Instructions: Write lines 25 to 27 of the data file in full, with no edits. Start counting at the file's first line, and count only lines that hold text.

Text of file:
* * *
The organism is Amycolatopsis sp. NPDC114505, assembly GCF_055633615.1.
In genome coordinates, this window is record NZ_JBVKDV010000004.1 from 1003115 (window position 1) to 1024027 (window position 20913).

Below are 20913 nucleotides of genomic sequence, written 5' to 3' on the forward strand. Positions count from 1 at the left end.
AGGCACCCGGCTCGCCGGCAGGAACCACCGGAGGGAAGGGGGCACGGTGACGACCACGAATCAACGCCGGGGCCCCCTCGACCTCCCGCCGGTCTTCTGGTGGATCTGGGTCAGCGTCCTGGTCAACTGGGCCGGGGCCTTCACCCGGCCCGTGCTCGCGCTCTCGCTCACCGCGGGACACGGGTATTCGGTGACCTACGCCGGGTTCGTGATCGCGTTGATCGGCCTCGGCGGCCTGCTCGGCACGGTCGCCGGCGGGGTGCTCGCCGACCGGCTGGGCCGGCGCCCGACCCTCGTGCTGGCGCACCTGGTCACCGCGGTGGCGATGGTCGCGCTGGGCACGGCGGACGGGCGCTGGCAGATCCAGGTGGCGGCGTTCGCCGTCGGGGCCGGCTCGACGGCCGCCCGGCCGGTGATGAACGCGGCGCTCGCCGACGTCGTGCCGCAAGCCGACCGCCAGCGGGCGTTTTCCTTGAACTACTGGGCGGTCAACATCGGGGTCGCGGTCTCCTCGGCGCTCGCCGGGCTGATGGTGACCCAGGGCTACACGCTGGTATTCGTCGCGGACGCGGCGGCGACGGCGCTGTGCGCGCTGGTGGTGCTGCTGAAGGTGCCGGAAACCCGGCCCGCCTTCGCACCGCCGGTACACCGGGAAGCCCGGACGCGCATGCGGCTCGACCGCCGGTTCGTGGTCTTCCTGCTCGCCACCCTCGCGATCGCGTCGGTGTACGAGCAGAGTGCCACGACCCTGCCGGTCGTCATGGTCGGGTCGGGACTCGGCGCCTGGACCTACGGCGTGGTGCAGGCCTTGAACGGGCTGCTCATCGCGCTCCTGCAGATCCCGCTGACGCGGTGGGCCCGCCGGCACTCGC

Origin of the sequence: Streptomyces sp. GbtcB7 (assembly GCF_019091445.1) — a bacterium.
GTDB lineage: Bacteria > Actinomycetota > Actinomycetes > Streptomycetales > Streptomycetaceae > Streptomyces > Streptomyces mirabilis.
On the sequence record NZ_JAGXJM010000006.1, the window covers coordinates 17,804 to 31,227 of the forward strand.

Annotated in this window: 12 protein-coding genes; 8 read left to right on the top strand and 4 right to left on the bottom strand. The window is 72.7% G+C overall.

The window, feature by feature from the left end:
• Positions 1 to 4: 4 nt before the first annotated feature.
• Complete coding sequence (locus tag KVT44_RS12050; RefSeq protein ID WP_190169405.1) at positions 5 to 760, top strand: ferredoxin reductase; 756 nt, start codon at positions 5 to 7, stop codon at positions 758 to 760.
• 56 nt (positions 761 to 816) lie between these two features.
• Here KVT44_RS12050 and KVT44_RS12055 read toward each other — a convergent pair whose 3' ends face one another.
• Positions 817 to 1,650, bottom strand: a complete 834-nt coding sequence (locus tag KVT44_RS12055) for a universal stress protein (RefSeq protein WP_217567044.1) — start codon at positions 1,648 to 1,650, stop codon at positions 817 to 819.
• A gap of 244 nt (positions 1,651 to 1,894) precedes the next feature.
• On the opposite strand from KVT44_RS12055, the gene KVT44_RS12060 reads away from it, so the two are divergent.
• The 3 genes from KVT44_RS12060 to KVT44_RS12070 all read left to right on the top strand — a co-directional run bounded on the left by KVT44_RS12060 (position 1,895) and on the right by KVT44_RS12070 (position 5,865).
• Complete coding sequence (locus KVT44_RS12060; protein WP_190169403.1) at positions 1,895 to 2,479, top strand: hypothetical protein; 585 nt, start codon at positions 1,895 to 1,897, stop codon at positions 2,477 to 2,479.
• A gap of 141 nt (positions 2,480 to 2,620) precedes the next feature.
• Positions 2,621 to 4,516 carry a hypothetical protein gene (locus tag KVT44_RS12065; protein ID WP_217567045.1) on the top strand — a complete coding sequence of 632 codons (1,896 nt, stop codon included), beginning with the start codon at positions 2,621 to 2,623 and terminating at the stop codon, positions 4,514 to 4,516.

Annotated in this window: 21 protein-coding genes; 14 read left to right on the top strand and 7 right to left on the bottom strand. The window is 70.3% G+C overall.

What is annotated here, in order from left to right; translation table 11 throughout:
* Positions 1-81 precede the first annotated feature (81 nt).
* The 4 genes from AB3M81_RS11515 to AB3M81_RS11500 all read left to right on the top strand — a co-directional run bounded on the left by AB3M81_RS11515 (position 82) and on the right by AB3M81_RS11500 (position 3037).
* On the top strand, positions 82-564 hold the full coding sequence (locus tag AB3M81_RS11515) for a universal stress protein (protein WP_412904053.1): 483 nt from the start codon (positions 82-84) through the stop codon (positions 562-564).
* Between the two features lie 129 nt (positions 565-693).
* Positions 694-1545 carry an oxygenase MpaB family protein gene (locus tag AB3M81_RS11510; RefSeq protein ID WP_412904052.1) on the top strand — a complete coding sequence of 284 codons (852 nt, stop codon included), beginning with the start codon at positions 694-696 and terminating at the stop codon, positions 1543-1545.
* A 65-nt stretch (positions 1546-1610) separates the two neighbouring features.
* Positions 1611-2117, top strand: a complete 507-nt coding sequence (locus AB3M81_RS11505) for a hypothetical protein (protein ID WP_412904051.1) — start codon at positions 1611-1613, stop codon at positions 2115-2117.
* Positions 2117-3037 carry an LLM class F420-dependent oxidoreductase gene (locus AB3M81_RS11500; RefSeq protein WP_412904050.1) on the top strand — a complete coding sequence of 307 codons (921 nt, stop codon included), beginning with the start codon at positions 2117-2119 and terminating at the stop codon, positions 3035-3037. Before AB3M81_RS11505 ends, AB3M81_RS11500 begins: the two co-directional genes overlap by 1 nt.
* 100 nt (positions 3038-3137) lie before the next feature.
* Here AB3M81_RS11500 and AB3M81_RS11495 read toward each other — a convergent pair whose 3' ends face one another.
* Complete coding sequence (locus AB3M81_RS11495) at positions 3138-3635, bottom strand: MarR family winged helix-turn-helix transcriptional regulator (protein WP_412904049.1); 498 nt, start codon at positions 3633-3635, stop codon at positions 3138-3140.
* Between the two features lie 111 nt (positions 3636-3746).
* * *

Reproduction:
* On the top strand, positions 82-564 hold the full coding sequence (locus tag AB3M81_RS11515) for a universal stress protein (protein WP_412904053.1): 483 nt from the start codon (positions 82-84) through the stop codon (positions 562-564).
* Between the two features lie 129 nt (positions 565-693).
* Positions 694-1545 carry an oxygenase MpaB family protein gene (locus tag AB3M81_RS11510; RefSeq protein ID WP_412904052.1) on the top strand — a complete coding sequence of 284 codons (852 nt, stop codon included), beginning with the start codon at positions 694-696 and terminating at the stop codon, positions 1543-1545.